‘He should be here’ - The Undertones pay tribute to John Peel
- Credit: Archant
A packed John Peel Centre in Stowmarket saw New Wave legends The Undertones play on what would have been the broadcaster’s 80th birthday.
To music fans the names of John Peel and The Undertones go hand in hand, inextricably linked with their song Teenage Kicks.
John famously loved the track and on what would have been the DJ's 80th birthday the band played a tribute show at a packed John Peel Centre in Stowmarket to honour the broadcaster who gave them their break.
Speaking to the EADT and Ipswich Star before the gig on Friday August 30, drummer Billy Doherty and bass player Mickey Bradley said the group were honoured to have been asked to play.
Mickey said: "It's an odd one, to be honest, because you think 'He should be here', y'know?
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"But you know what - it's his birthday, and we're going to have a good party for him."
Formed in Derry in 1974, The Undertones hit the big time after John, who lived at Great Finborough and died suddenly in 2004, famously championed Teenage Kicks on his Radio 1 show after hearing a demo in 1978.
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Mickey and Billy said it still surprised them how the song remains so popular.
Mickey said: "Completely. And I think that interest is because of John Peel. I always say it's almost as much his record as ours. Would people have heard of Teenage Kicks but for him?"
Billy added: "The song's taken on an identity separate from the band. There's Teenage Kicks and then 'Oh, The Undertones did that?'."
The song was written by John O'Neill, the band's guitarist, and yet was not first choice to be a single from the EP the group had recorded.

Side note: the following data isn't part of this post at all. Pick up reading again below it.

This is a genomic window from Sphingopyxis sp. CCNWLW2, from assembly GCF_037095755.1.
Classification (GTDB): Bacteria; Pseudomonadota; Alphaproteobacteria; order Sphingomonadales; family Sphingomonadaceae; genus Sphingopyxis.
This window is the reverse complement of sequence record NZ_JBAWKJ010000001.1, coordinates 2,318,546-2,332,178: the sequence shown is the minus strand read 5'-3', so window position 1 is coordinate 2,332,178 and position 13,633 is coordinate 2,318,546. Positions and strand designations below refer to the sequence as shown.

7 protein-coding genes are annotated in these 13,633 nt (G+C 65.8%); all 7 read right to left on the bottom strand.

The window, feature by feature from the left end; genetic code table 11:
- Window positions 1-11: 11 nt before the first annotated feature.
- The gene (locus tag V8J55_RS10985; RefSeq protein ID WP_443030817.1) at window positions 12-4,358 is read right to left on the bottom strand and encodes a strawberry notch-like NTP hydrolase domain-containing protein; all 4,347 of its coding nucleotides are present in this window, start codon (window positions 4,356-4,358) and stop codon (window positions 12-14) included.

Billy said: "I remember having not an argument but a debate, shall we say, because they wanted to have True Confessions, which is one of the support tracks on the EP, as the single and I said 'No, it's got to be Teenage Kicks'.
"I spoke with John Peel before the record was released. Surprisingly I got right through to him at the BBC very easily and that's how we made the first connection with him.
"I told him about the band and he said 'Look, when you have the single send it over'. And once we'd got it we sent it over the rest is basically history.
John loved the song so much he once famously played it back to back.
Billy said: "Getting a record played by John Peel, on Radio 1, that was a big deal. Back to back? That was something else."
The Undertones went on to release 13 singles and four studio albums between 1978 and 1983 before vocalist Feargal Sharkey left to go solo.
Now with Paul McLoone on vocals, the band is based in their native Northern Ireland and while they still play live, they are happy to keep the number of shows to around 25 a year.
"That's good," said Mickey.
"It gives you a chance to come back, not so much refreshed but to appreciate what you're doing. I would hate to be in a band that was doing 30 date tours. It would just become a grind."
"We got into music because we like music, we never got into it to make it a profession or a career, so we can take it or leave it," Billy added.
"I keep saying in every interview we do that my ambitions were filled very, very quickly - a record played by John Peel, played on Radio 1 and Top of the Pops. Anything after that is a bonus for me. We can go home after that. Job done."